Food Allergies Are Real

20180925_110859I have a severe allergy peanut and tree allergy.  I carry epi-pens with me everywhere.  I ask questions about the food I am being offered.  I avoid certain restaurants, skip food offered, pack my own food, and often go hungry to avoid ingesting something that could lead to my death.  I did not always have to take these precautions.

Eighteen years ago when my allergies were first discovered my doctor told me as I got older my allergies would get worse.  This meant that while I might be able to eat something processed with nuts at the time, there would come a time when what I was eating would kill me.  I was also warned about kissing my husband if he had eaten something I was allergic to, even a peck could be deadly.

So for a few years I was sort of careful and nothing bad happened.  I went to a new doctor when we moved to a new state and they repeated all the same warnings.  I started to be a little bit more careful.  A few years later I mistakenly ate something made of walnuts (I forgot to ask) and I had a severe reaction.  At the advice of my friends who are nurses and my doctor I started carrying epi-pens in my bag.  A couple years after that I mistakenly ate something made of pecans (again I forgot to ask) and had another similar reaction.

Three weeks ago I mistakenly ate something cooked in peanut oil, again I forgot to ask.  Two epi-pens and an emergency room visit later and I was on the mend, though not healed.  Three days ago I mistakenly ate something that had come in contact with nuts (again I did not ask) and though not as bad as the peanut oil reaction I have felt like an elephant is on my chest since.  Because that is what happens to me, my throat and mouth swell up, my chest feels heavy and it is hard to breathe.  The peanut oil incident resulted in my face looking sunburned for three days.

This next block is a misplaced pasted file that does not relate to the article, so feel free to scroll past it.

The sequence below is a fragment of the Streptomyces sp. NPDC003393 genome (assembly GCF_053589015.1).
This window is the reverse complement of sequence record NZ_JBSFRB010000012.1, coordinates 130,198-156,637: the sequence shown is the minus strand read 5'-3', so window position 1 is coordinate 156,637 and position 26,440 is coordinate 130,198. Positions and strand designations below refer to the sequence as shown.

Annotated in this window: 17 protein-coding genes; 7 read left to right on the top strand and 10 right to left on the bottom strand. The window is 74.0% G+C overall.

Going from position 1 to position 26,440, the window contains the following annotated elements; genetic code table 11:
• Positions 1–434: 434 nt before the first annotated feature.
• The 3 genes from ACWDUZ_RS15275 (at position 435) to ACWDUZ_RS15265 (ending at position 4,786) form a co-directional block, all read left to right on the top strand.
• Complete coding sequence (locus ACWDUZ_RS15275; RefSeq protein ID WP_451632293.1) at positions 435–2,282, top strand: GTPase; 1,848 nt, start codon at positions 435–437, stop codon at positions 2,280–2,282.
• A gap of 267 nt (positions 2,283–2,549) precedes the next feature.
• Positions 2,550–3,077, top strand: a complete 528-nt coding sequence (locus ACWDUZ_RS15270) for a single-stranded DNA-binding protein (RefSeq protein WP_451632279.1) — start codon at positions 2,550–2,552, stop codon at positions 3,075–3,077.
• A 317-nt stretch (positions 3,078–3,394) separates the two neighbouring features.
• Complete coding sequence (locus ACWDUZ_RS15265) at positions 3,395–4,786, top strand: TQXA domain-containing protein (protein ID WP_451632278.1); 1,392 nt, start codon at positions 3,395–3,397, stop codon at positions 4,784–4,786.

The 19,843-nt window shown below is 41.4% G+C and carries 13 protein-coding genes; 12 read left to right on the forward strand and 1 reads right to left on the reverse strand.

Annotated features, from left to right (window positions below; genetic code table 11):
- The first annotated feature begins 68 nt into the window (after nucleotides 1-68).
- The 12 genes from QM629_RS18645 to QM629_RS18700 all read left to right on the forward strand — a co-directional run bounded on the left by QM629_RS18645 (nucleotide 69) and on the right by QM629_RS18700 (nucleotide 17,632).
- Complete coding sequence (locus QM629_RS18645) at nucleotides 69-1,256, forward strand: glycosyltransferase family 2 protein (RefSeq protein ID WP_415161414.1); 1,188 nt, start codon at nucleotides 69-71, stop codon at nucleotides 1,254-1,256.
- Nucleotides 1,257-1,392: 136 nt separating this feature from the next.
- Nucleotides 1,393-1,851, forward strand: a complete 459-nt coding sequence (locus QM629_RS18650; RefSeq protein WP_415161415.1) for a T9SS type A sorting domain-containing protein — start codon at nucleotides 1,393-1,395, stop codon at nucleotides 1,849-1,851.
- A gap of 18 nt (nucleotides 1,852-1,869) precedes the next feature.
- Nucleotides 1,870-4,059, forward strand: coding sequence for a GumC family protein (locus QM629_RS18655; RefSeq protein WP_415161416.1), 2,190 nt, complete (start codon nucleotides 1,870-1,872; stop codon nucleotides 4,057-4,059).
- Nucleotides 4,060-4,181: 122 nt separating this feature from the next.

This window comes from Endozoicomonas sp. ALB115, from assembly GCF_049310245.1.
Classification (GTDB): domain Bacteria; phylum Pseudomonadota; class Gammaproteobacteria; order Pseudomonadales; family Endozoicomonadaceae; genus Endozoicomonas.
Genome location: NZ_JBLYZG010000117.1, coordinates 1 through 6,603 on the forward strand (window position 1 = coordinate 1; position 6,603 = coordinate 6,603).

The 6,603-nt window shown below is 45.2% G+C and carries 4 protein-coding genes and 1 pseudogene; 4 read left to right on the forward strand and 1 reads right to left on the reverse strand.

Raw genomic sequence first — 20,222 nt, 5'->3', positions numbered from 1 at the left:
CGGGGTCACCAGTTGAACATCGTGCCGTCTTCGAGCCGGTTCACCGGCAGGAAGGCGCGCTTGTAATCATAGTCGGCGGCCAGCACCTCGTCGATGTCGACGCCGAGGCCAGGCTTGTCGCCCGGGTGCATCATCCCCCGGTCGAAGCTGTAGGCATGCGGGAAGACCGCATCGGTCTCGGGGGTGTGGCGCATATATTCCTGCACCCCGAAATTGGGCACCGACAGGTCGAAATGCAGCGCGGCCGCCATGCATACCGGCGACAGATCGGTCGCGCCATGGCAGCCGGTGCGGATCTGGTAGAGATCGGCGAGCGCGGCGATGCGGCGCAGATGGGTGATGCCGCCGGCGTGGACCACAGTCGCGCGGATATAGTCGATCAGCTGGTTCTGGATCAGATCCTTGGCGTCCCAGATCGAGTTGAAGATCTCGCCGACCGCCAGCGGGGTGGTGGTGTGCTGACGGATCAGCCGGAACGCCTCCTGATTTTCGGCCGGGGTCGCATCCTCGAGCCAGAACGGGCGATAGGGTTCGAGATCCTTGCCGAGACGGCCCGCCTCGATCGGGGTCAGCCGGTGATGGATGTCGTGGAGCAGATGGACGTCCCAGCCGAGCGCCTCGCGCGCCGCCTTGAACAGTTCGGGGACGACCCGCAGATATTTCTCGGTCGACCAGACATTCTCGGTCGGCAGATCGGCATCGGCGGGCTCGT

I share this story because I believe it is important for others to know how deadly food allergies can be.  Some allergies will manifest the way mine did.  Some will manifest in other ways.  All allergies make the person suffer.  Too often I have encountered people who think food allergies are made up because someone is a picky eater.  In my case this has made me reluctant to ask how something was made, which a pharmacist once told me would be the death of me.

I know I am to blame for not asking before I put food in my mouth.  I also know how important it is for me as a host to ask about allergies and to provide safe food for the people I am hosting.  As always I see a connection between my experience and life in a congregation.  We talk in our worshipping community about being a safe place for people to gather.  We put windows in doors, develop habits of supervision, we learn histories and remember important dates so we can offer care during difficult times, and a hundred other little actions to let others know they are important enough for us to remember the details.

Remembering the details is the lesson I take from my food allergy experiences.  When I remember the details no one has to be worried that they have accidentally killed me or made me suffer.  When I remember the details no one has to worry about eating the food I make.  As a community when we remember the details we provide a safe and hospitable place for each other, which means we are answering our call to be God’s hands and feet in a specific place.

Details are important.

 

 

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